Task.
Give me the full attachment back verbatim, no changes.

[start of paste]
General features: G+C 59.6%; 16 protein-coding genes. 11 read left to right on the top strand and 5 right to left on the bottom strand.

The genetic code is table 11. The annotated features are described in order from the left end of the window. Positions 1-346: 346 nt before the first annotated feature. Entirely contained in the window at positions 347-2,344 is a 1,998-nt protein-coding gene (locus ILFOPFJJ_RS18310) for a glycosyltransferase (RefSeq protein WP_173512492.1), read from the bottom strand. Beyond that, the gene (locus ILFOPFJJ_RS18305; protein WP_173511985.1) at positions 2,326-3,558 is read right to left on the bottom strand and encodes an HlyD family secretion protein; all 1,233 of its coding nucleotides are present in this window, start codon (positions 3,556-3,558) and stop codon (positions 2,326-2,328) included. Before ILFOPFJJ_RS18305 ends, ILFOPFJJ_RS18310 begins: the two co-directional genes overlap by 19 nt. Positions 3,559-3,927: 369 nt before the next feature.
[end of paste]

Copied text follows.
General features: G+C 59.6%; 16 protein-coding genes. 11 read left to right on the top strand and 5 right to left on the bottom strand.

The genetic code is table 11. The annotated features are described in order from the left end of the window. Positions 1-346: 346 nt before the first annotated feature. Entirely contained in the window at positions 347-2,344 is a 1,998-nt protein-coding gene (locus ILFOPFJJ_RS18310) for a glycosyltransferase (RefSeq protein WP_173512492.1), read from the bottom strand. Beyond that, the gene (locus ILFOPFJJ_RS18305; protein WP_173511985.1) at positions 2,326-3,558 is read right to left on the bottom strand and encodes an HlyD family secretion protein; all 1,233 of its coding nucleotides are present in this window, start codon (positions 3,556-3,558) and stop codon (positions 2,326-2,328) included. Before ILFOPFJJ_RS18305 ends, ILFOPFJJ_RS18310 begins: the two co-directional genes overlap by 19 nt. Positions 3,559-3,927: 369 nt before the next feature.